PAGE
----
- Published on Wednesday, 18 July 2012 01:15
- Written by DAILY NEWS Reporter in Arusha
- Hits: 594
THE Arusha Chapter of the Tanzania Chamber of Commerce Industry and Agriculture (TCCIA) is determined to ensure that the implementation of the East African Common Market Protocol is beneficial to the agricultural sector in the region to the desired level.
According to Mr Adolf Olomi, the Chairperson of TCCIA Arusha and a prominent businessman in the city, the sector is still a sleeping giant that needs to take advantage of the implementation of the East African Common Market Protocol to create myriad opportunities for youths.
The latest statistics on Tanzania's exports to other partner states in the EAC have increased from $96.4 million in 2005 to $450 million in 2010.
However, he said, that the numbers were still too small, when compared to the nation's potential. According to Mr Olomi, the agricultural sector in Arusha Region has been in the doldrums for years and despite some gains in horticulture and other cash crop related ventures, there is more that can be achieved.
TCCIA-Arusha has commissioned the ongoing research into the challenges and opportunities in the implementation of the East African Common Market Protocol and Tanzania's role in creating an attractive environment for increased private sector activity within and across the borders.
One of the components that the research has is examining is agriculture. The researcher undertaking the study on agriculture has stated categorically that Arusha Region and Tanzania more broadly, could benefit substantially from the implementation of the two year-old EAC common market protocol.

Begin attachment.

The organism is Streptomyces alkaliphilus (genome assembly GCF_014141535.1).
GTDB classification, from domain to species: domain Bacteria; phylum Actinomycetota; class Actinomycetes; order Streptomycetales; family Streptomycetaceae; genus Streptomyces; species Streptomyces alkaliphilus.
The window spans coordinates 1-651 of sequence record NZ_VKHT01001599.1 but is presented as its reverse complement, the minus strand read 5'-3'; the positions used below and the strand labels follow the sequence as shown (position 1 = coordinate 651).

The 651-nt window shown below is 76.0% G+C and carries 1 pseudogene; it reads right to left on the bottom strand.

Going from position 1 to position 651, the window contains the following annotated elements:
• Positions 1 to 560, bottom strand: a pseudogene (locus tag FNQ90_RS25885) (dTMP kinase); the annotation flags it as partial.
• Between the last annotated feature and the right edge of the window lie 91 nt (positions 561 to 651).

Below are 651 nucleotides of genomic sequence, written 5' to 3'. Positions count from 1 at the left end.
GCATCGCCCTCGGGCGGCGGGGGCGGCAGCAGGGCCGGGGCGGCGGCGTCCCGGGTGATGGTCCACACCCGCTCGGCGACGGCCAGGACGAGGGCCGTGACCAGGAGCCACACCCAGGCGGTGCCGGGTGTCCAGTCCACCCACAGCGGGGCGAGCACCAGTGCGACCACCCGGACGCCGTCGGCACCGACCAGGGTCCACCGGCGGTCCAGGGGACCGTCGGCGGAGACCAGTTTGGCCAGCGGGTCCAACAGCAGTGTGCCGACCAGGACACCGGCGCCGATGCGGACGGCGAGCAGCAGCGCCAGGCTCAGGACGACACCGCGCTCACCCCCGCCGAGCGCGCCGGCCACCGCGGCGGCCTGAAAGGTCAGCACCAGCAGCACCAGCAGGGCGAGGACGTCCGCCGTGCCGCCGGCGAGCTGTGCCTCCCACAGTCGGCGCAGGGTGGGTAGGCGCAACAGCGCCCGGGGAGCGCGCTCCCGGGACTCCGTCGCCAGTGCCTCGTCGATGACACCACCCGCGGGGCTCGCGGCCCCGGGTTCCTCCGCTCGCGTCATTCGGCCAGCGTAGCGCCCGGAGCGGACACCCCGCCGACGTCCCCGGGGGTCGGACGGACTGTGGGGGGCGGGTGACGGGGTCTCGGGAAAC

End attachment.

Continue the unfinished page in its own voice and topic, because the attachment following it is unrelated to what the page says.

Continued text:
The Agribusiness researcher, Mr Geoffrey Kalugendo, of Africa Source Investment Trade & Environment Management, said that preliminary investigations indicate that a re-organisation at sectoral level is a basic necessity for the agri-sector to realize the greatest benefits.
"Arusha is growing a range of high quality produce that has great demand in the EAC, especially Kenya. This includes oranges, onions, beans, maize and several other crops. But because of the failure to organize the industry at the sector-level, we end up getting only the minimum benefit from the exportation of the crops," he said.
"For the agri-sector to benefit from the implementation of the common market, producers and traders should stop operating individually and get organised into groups and cooperative entities," he said.
He said that getting the farmers organised should be a priority and that it is crucial for the Arusha Region and the country at large to benefit from the implementation of the EAC common market protocol.
He said that a good number of Kenyan traders had reached a point where they don't buy produce from the Arusha region as individuals, but instead as organized entities.
"One person will come to buy representing an entity or a group. They will buy at the source at low prices. Then, on reaching Nairobi, they use international standard packaging for selling the produce in Kenya. They then re-export the rest," he said.